More than faith is required to confirm that people mentioned in the Bible were, indeed, real people
How many people in the Bible can actually be confirmed to have existed?
How can we separate men and women mentioned in the Bible from myth and metaphor?
These are key questions for those who want to understand the world of the Bible from an objective, academic point of view. Our BAS Library Collection 83 Real Bible People details the process of verifying these people.
Renowned biblical scholar Lawrence Mykytiuk takes us deep into the world of the Hebrew Bible and New Testament through an impartial lens of archaeological and historical confirmation in this Collection.
One of the popular features in each issue of Biblical Archaeology Review is one that asks, “How Many?” This BAS Library Collection answers that question in splendid detail.
The first article in the Collection presents a meticulous timeline of pharaohs, kings, high priests—and one assassin—in Archaeology Confirms 50 Real People in the Bible.
We read about King David—who, according to the Bible, ruled in the tenth century B.C.E. But for decades, maybe longer, some scholars have doubted his existence. Man or myth? You may be surprised to find out how relatively recently this question has been resolved.
Hezekiah, another Judahite king, is credited with building the tunnel that kept Jerusalem supplied with water to withstand the siege of the city by the Assyrian ruler Sennacherib. How do we know that Hezekiah was a real king? One of his enemies told us.
See how biblical passages mentioning these well-known figures stand up under the light of archaeological scrutiny. Mykytiuk explains how he avoids the trap of circular reasoning to verify the existence of people in the Bible, and why that is a key to diligent research.
Travel the timeline of the biblical record back to the reign of Babylonian monarch Nebuchadnezzar, who destroyed Solomon’s Temple in 586 B.C.E. and exiled the Jews to Babylonia. We’ve read about this event; there are poems and songs dedicated to the story. See how we know that this Babylonian monarch and many others were real.
Learn about the Cyrus Cylinder that documents the freeing of the Jews from Babylonian exile and compare the archaeological evidence to the account of the proclamation at the end of the Hebrew Bible.
Archaeology Confirms 50 Real People in the Bible brings Bible passages to life in a verifiable way that puts these people and the events around them into a clearer historical perspective. Mykytiuk’s methodical approach to this verification process requires three points of corroboration in order to consider the verification to be accurate. Learn about his exacting approach to making conservative, confident identifications.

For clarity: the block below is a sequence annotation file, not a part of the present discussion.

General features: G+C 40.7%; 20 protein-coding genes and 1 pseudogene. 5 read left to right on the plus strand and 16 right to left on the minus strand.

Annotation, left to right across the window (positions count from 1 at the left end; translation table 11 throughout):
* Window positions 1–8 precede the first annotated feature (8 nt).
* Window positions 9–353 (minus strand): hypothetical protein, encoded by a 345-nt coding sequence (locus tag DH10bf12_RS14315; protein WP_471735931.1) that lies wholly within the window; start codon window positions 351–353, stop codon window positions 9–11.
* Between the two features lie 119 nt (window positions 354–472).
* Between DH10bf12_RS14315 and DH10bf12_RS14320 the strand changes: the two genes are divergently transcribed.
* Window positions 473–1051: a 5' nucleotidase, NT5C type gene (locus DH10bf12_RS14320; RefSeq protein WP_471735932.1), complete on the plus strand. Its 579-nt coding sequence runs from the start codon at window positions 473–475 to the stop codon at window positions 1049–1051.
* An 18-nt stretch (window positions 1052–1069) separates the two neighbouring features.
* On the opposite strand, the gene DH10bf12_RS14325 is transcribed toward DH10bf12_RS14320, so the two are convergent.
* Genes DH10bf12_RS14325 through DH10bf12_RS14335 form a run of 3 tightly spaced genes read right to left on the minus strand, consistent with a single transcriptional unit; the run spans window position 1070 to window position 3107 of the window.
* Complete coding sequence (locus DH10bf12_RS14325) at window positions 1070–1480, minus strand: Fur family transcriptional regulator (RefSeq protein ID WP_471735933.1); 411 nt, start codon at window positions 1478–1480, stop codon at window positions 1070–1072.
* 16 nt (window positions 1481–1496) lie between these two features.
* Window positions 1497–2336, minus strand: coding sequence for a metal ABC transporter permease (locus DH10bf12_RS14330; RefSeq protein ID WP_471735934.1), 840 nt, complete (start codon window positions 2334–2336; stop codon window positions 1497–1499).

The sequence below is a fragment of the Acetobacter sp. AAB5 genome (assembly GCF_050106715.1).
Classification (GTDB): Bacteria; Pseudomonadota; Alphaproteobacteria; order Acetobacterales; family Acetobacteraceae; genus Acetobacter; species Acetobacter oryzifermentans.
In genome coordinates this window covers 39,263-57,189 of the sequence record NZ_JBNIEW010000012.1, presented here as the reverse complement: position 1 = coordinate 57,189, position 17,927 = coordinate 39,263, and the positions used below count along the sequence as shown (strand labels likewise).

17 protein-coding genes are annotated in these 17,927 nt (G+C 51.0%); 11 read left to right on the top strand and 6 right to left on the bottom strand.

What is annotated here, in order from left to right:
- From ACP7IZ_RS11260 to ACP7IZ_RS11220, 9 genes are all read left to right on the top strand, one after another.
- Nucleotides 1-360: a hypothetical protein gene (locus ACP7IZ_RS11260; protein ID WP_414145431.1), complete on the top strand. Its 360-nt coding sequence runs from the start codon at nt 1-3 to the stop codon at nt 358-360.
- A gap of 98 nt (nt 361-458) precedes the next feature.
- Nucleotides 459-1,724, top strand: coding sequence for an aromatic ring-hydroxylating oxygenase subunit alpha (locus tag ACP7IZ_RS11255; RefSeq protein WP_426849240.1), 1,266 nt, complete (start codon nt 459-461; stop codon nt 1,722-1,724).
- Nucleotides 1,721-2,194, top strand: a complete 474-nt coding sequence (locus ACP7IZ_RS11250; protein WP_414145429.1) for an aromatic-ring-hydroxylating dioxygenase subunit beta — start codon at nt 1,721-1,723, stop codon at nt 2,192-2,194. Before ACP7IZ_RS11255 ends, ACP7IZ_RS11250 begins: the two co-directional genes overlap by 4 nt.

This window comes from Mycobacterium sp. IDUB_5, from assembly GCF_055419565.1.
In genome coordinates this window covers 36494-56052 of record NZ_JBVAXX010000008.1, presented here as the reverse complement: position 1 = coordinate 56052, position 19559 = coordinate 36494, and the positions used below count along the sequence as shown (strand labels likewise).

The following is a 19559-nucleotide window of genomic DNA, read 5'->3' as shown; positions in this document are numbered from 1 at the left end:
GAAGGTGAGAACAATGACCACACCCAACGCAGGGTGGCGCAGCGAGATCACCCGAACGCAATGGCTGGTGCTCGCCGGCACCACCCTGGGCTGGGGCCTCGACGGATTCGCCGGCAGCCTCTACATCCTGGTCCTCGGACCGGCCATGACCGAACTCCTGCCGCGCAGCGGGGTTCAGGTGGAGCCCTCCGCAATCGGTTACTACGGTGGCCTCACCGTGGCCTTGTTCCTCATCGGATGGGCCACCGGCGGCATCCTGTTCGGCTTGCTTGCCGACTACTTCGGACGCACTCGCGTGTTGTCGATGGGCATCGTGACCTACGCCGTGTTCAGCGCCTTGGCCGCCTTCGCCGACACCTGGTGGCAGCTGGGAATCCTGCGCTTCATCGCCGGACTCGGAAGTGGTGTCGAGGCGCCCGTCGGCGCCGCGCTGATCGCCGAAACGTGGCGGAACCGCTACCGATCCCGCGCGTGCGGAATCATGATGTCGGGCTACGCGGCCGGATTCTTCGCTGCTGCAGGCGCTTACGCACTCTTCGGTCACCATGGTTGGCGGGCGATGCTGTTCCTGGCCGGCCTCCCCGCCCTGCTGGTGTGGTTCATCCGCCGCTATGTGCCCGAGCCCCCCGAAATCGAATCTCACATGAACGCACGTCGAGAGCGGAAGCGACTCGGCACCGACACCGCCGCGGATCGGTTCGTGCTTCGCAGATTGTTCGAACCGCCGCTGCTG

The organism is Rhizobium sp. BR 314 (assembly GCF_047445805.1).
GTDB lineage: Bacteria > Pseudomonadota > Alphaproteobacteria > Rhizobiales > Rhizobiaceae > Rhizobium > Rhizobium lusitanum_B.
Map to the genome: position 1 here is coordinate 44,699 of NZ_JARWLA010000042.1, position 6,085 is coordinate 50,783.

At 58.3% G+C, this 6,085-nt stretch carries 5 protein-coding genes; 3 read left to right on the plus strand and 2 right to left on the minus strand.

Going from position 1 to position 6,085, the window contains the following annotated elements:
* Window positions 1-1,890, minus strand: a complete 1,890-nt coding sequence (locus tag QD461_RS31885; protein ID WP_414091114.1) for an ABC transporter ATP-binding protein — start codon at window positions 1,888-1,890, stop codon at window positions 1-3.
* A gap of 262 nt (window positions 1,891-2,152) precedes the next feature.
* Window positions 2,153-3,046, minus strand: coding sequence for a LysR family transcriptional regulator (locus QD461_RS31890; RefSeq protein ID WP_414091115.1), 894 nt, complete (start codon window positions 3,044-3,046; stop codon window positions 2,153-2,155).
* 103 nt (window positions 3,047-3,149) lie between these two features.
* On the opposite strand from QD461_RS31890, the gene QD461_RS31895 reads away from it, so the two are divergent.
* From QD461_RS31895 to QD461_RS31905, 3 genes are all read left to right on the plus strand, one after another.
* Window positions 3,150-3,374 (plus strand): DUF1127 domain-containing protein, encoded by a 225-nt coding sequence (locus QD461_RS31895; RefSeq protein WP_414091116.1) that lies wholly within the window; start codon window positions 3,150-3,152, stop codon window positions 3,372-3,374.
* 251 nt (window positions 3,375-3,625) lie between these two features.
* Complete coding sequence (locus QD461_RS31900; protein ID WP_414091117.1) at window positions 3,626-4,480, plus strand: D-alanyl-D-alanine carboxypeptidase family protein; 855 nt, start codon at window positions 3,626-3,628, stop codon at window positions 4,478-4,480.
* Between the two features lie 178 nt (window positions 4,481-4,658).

The first article focuses on people in the Hebrew Bible. Mykytiuk also explores people in the New Testament by addressing the key question first, in the next article in our Collection.
In Did Jesus Exist? Searching for Evidence Beyond the Bible, Mykytiuk explores this question, and the rationale for relying on particular sources to answer it.
|Biblical evidence of the existence of Jesus is, of course, somewhat muddled because of its theological foundation. So, while there is obviously ample reference to Jesus in the New Testament, researchers look to more objective documentation in the form of classical and Jewish writings that speak of Jesus, his followers, and his brother James.
Read how the work of Roman senator and historian Tacitus corroborates biblical accounts of Jesus’ death in his final major work entitled Annals. Learn about the linguistic details that make a strong case for the veracity and validity of this document.
Another work that speaks of Jesus as a real person comes from Josephus—a controversial Jewish priest who witnessed the destruction of the Temple in Jerusalem in 70 C.E., became a prisoner of war, and ultimately accepted the patronage of two Roman emperors. Many of his fellow Jews were appalled.
Josephus asserted his strong support of and pride in Judaism, even as he toiled in imperial Rome to create his historical works. His chronicling of events presents straightforward references to Jesus that put this great historical figure into everyday context.
You’ll appreciate how independent sources help confirm what we can read in the Gospels: that Jesus was real. You can also read how others of the time period perceived Jesus and his followers, and the clues in some writings that indicate later modification by other, less objective, authors—and how researchers can identify and decipher these clues.